101. First-Year Russian. No credit granted
to those who have completed 103 or 111. (4). (FL).
Section 006 In this course the student learns the basics of Russian pronunciation and grammar. The skills of reading and writing, as well as listening and speaking, are developed rapidly through the use of humorous stories, skits, and classroom rituals. The course material is designed to be interesting and engaging, so that the student enjoys the subject matter about which s/he is communicating in Russian. In each class period, about half the time is spent interacting in Russian: telling stories and inventing humorous skits using the grammar and vocabulary which is being learned. Generally a new story is also told to the class each period. The second half of the period is spent introducing new points of grammar. All the stories told in class appear in the textbook and are also on tape in the Language Laboratory, which is open 8:00 a.m. to 10 p.m. In the Language Lab students practice listening to stories and answering questions orally, and work on grammar drills as well. In addition, personal copies of all tapes can be made for the students. The text is A Russian Course by A. Lipson. Since classes are small (section size is limited to 18), students have ample opportunity to speak each period. Evaluation is based on classwork, homework, unit exams (of which there are three or four) and a final. Note: Russian 101, Russian 103, and Russian 111 are all beginning Russian courses. Credit cannot be granted for more than one of these. (Eagle)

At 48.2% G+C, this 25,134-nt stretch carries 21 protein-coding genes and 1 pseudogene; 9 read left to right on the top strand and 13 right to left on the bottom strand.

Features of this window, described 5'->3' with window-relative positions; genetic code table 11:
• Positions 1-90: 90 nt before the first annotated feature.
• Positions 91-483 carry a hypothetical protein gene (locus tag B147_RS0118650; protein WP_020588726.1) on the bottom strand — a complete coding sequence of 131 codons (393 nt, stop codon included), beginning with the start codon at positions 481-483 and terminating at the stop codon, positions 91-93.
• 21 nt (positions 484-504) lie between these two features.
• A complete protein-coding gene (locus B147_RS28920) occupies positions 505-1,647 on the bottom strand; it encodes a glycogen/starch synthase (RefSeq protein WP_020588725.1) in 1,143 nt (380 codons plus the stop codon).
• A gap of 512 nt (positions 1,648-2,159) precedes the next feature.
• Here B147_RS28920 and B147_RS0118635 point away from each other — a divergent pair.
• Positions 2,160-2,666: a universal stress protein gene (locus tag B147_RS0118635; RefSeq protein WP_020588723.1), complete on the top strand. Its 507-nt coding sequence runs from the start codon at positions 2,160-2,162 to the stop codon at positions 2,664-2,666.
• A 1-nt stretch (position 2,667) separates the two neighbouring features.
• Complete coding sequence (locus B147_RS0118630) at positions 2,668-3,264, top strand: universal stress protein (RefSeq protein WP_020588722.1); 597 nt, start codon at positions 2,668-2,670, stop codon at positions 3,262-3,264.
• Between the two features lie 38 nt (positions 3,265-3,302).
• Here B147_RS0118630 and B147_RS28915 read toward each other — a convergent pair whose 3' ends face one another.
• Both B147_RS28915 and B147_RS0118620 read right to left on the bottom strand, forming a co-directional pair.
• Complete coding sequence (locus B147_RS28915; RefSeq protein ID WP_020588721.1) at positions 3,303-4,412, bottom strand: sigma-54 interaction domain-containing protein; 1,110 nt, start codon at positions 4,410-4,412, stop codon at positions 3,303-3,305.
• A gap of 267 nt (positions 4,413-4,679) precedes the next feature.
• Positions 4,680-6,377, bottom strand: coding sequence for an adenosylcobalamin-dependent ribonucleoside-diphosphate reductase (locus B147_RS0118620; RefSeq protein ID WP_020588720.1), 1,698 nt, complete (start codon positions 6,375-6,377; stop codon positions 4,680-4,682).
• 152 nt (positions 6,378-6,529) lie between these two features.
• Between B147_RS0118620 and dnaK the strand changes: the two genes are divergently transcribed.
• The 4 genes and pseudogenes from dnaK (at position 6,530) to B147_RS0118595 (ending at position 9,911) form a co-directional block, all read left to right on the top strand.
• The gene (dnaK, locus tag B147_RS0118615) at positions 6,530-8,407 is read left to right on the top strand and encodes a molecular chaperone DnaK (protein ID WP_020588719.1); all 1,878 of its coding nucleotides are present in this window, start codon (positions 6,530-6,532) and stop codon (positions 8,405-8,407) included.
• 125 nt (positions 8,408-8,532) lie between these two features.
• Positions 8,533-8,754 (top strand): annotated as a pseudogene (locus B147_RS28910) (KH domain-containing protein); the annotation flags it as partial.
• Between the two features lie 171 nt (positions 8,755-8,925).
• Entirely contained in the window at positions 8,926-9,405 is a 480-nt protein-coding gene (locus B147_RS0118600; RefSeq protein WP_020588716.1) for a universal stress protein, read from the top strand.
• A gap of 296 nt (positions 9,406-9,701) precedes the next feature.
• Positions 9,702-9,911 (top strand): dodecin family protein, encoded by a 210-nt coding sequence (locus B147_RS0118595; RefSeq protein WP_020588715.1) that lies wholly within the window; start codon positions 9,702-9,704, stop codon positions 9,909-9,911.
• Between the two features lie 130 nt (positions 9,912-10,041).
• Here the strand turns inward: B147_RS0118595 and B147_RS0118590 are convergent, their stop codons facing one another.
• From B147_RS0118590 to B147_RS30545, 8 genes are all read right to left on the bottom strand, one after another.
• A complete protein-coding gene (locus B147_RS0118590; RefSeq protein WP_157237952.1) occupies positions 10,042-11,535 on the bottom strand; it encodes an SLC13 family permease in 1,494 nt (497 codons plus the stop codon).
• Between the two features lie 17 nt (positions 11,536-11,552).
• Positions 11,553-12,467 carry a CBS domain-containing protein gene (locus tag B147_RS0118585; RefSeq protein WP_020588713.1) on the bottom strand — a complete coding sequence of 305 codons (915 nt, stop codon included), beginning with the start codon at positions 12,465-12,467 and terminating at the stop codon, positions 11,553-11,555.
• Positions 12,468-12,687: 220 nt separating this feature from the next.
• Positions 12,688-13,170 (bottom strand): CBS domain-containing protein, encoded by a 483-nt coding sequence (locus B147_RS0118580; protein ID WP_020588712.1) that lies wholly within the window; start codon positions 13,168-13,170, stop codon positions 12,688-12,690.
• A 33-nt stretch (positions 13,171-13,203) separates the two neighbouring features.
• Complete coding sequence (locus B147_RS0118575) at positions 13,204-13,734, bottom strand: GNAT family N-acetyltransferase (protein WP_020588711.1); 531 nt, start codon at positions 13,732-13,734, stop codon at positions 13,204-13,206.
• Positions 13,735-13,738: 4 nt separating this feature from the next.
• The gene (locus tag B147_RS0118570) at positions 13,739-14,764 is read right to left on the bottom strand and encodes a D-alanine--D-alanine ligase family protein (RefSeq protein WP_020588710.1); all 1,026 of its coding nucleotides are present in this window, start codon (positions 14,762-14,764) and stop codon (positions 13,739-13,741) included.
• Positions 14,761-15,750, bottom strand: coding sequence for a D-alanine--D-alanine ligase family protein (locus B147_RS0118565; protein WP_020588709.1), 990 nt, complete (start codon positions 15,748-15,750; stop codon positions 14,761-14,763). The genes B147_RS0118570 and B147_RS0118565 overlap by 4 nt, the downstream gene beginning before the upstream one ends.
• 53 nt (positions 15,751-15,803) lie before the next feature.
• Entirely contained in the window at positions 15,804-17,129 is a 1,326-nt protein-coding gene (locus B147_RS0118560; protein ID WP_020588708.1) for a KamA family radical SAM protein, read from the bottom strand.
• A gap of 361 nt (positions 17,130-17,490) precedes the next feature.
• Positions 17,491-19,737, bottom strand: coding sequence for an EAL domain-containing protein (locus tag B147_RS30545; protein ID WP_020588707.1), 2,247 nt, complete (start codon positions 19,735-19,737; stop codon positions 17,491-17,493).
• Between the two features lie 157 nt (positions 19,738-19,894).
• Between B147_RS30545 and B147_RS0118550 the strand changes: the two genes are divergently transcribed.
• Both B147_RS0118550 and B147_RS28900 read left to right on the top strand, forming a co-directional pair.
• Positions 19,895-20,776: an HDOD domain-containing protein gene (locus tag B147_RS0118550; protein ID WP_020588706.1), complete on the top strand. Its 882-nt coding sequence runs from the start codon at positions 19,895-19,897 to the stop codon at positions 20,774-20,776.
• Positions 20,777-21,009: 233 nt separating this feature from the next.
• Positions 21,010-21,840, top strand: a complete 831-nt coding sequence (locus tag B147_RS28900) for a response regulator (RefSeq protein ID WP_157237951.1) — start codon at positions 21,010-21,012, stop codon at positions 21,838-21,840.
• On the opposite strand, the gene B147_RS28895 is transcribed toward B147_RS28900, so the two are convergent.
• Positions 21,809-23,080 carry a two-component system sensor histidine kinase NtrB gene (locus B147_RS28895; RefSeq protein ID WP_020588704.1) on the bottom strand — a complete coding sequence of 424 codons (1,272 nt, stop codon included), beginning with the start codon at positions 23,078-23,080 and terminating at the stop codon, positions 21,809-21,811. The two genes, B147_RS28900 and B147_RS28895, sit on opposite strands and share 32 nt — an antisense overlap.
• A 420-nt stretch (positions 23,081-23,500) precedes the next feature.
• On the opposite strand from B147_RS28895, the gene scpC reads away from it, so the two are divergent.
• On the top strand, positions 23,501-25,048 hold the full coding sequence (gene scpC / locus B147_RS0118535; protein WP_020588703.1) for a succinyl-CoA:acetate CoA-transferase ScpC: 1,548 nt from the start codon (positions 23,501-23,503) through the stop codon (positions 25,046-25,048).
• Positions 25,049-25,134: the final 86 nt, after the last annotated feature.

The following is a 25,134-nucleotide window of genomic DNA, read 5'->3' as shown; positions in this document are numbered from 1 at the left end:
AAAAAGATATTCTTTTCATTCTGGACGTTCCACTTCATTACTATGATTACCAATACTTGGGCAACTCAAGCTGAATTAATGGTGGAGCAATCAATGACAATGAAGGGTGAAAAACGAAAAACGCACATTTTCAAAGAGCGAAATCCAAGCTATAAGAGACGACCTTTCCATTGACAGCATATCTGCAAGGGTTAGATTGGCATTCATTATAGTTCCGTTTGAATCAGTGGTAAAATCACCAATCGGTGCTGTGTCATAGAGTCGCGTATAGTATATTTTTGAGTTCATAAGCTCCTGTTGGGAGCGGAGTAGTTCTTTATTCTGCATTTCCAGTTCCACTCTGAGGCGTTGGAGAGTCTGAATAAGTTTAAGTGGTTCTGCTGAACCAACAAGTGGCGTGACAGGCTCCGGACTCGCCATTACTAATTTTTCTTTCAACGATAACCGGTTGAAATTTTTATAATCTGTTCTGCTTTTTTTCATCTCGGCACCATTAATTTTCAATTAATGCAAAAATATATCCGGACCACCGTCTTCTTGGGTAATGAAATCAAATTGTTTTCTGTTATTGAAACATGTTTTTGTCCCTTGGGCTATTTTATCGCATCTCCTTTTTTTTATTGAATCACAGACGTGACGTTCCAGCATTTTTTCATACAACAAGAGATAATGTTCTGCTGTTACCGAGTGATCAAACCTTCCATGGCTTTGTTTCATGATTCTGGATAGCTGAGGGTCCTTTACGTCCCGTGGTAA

102. First-Year Russian, Continued. Russian 101 or equivalent. No credit granted to those who have completed 103, 111, or 112. (4). (FL).
This course is a continuation of Russian 101.
103. First-Year Intensive Russian. No credit granted to those who have completed 101, 102, 111, or 112. (8). (FL).
This course covers in one term what is ordinarily covered in two terms in Russian 101 and 102. The course carries eight credit hours which is over half the average underclass academic load and is designed for highly motivated students who wish to acquire rapid mastery of Russian. (Shishkoff)
111. Special Reading Course. No credit granted to those who have completed 101, 102, or 103. (4). (Excl).
This course is designed to provide a reading knowledge of Russian for purposes of research in science, mathematics, social sciences and humanities. It is open to juniors, seniors, and graduate students. The four hours of undergraduate credit offered for the course do not depend upon subsequent completion of Russian 112. Russian 111 may not be used to satisfy the LS&A foreign language requirement. (Titunik)
112. Special Reading Course, Continued. Russian 111 or equivalent. Credit is not granted for Russian 112 and Russian 102 or 103 without departmental permission. No credit granted to those who have completed 201, 202, or 203. (4). (Excl).
This is a tutorial course in which students increase their reading knowledge of Russian in their specific fields and improve their rate of translation to the level required for the doctoral language requirement. Russian 112 may not be used to satisfy the LS&A foreign language requirement. (Titunik)
201. Second-Year Russian. Russian 102 or 103 or equivalent. No credit granted to those who have completed 111, 112, or 203. (4). (FL).